Chapter 9 of The Fellowship of the Ring
On an intercity bus ride a few nights ago, I woke from a sleep to overhear two strangers chatting in the dark about fantasy novels. I gathered one was a theology student, and the other had worked for a church. They seemed super-humanly earnest. They discussed C.S. Lewis ("wonderful!") and J.R.R. Tolkien (not so wonderful), both agreeing that The Lord of the Rings was "hard going" and "like history".
|CS Lewis: Theologian approved.
The whole scene reminded me of this week's chapter: a nocturnal journey, a hushed conversation, a hidden eavesdropper. In At the Sign of the Prancing Pony, the hobbits arrive in the town of Bree and try to evade the pursuit of the Black Riders. But before the action begins, Tolkien administers a heavy dose of background information: the architecture of Bree, race-relations in Bree and ancient migration patterns. No wonder some readers find this "hard going" and "like history".
Other readers (like myself) eat this stuff up with a spoon. De gustibus something something something, as dear old dad likes to remind me. But the strangers' conversation pointed me to a larger question. The Lord of the Rings contains so much lore -- but what is it missing?
It is missing a lot. We can see this from the description of Bree in the present chapter: "In those days no other Men had settled dwellings so far west, or within a hundred leagues of the Shire." The lands are empty.
More specifically, there are three main things surprisingly absent from Middle-earth: people, government and religion. Let me take each one in turn:
- There are no people. Middle-earth generally, and especially the northwest, is severely depopulated. Bree and the Shire (which only have a few thousand people between them) appear to be the only settlements between Rivendell and the Grey Havens, a distance of about 500 miles (or the distance between Paris and Berlin). Indeed, we're told in the first sentence of this chapter that the lands are "empty" -- and this dominating wilderness is a huge theme in The Lord of the Rings.
But this depopulation not very plausible, whatever the cause. It's not how humans work: we fill up spaces, especially nice temperate spaces like north-west Middle-earth. For example, even after the Black Death carried off 25%-33% of the population of Europe, recovery was swift, with "prompt" economic, agricultural and political recovery. And although the population took a long time to fully bounce back, Europe did not become a wasteland.
- There is no government. Bree and the Shire appear to exist in a state of anarchy (in the original sense of that word - "without leaders"). We're told that the Shire has a mayor but that he's really more of a toastmaster:
"The only real official in the Shire at this date was the Mayor of Michel Delving (or of the Shire), who was elected every seven years at the Free Fair on the White Downs at the Lithe, that is at Midsummer. As mayor almost his only duty was to preside at banquets, given on the Shire-holidays, which occurred at frequent intervals." (FotR, Prologue)
So, on the one hand, we have a complex society (a postal network, inns and trade) but no way of resolving disputes, no authority figure, not even a local warlord (until Sharkey comes along). Frankly, this is freakish. In the world as we know it, prosperous villages can't spend hundreds of years in harmonious anarchy. Although there were some self-governing communities in the medieval world, they were not stable or long lasting (even Iceland had its chieftains and a complex system of government). The absence of any state in northwest Middle-earth is not plausible.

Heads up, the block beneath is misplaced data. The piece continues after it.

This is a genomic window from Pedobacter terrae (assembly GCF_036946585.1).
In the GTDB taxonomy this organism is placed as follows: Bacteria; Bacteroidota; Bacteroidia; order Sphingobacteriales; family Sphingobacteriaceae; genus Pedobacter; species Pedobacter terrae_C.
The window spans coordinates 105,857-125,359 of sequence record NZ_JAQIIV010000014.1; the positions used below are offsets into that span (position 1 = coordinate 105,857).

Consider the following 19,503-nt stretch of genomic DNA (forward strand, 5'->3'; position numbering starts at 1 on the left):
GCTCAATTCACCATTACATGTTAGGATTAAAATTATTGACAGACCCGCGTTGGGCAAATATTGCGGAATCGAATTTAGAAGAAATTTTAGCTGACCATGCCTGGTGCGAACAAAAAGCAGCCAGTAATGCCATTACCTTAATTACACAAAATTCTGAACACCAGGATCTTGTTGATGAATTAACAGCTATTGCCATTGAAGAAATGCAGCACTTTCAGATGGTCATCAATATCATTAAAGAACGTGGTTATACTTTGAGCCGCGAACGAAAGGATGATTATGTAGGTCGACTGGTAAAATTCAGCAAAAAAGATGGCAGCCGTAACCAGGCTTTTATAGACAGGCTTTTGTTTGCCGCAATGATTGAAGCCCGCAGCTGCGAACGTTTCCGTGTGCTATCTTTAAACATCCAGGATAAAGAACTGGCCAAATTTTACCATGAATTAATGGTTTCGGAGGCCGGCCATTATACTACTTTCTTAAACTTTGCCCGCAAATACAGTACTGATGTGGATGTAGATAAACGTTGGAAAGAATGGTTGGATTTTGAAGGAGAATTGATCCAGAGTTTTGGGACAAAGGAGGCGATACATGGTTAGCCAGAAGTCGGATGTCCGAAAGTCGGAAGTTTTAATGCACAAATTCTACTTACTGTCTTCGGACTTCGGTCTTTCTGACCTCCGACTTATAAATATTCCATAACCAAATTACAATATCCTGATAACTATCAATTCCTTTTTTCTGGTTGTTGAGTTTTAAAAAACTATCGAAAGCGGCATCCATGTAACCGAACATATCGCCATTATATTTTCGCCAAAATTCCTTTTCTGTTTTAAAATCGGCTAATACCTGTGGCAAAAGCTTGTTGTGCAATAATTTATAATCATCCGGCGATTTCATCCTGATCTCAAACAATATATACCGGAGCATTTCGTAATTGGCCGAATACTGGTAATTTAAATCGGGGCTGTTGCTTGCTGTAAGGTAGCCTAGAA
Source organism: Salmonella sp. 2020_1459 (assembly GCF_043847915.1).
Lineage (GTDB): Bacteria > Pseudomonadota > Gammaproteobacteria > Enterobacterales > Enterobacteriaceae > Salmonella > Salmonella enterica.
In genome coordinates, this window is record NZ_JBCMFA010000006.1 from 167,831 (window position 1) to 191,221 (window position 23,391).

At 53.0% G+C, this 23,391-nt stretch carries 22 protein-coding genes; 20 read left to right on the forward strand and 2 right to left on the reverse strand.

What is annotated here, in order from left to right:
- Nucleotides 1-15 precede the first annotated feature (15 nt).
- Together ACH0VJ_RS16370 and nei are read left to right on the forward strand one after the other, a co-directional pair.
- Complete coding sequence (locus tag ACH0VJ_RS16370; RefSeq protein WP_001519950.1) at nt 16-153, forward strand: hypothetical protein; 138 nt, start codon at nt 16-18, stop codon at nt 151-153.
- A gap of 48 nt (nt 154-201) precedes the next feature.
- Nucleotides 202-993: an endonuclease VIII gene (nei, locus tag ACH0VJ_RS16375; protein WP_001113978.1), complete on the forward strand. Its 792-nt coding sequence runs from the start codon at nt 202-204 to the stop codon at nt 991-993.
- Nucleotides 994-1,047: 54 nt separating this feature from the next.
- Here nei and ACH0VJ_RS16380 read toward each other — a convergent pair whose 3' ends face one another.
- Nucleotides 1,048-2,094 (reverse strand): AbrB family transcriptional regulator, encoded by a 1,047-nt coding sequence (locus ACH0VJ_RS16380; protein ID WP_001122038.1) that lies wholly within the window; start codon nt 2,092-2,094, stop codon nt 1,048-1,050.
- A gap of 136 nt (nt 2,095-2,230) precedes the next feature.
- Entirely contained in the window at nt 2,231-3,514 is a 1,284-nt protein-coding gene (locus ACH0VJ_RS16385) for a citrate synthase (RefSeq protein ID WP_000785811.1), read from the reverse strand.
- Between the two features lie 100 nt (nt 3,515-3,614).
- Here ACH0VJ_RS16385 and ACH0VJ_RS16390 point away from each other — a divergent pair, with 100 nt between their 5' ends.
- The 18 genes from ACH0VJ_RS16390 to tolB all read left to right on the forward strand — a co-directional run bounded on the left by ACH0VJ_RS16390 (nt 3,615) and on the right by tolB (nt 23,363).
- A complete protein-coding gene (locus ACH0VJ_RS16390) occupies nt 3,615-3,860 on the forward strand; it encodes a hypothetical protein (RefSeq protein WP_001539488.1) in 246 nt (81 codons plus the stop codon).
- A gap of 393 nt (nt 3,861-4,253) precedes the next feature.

- There is no church. The topic of religion in Tolkien is fascinating, and probably deserves its own post. Here I'll simply say that devotion, ceremony and even faith are absent from The Lord of the Rings. There are no houses of worship, no clergy not scriptures. Nothing in the Shire, and nothing here in Bree. So far, the closest we've gotten to the Supreme Being is when Merry cries out "Lawks" (i.e. "Lord!") in Chapter 5 as he sees what a mess Pippin is making with his bath.
This is a huge rupture with the way that humans generally behave. Before modern times, no human society existed without some form of spiritual belief. And the Middle Ages were especially bananas for religion. At the heart of every medieval village and town was a church with its steeple rising into the sky. This was an age "drenched in mysticism", with religious belief impregnating every aspect of life.
I don't mean any of this as a critique. After all, Tolkien was writing a fantasy novel. He's entitled to bend reality as much as he pleases. And by leaving out these elements, Tolkien is able to focus on things he really cares about: the Edenic existence of hobbits in the Shire or the vastness of the wilderness (to give two examples).
I just want to point out how fantastic Middle-earth really is. It's nothing like our world as we know it, and certainly nothing like medieval Europe. To conceive of a temperate continent without a thriving population, without a state, and without any religion is an act of pure imagination, more audacious than giving us elves, dragons and magic swords.
Indeed, it's a mental leap that many Tolkien fans have trouble making. You see this especially in role-playing or computer games set in Middle-earth. In an effort to make the game more digestible, the lands fill up with little cities and local potentates, or characters take on classes like priests and animists. I can understand this from a game-play perspective, but sometimes these extraneous works distract us from Tolkien's unique vision. Middle-earth is a strange place with strange absences that make it nothing "like history."
To read on, here is my commentary on Chapter 10. Or you can find my commentary on Chapter 8 here.
[Image credit with kind permission: Ted Nasmith "At the Sign of the Prancing Pony" Gouache on illustration board (1990).]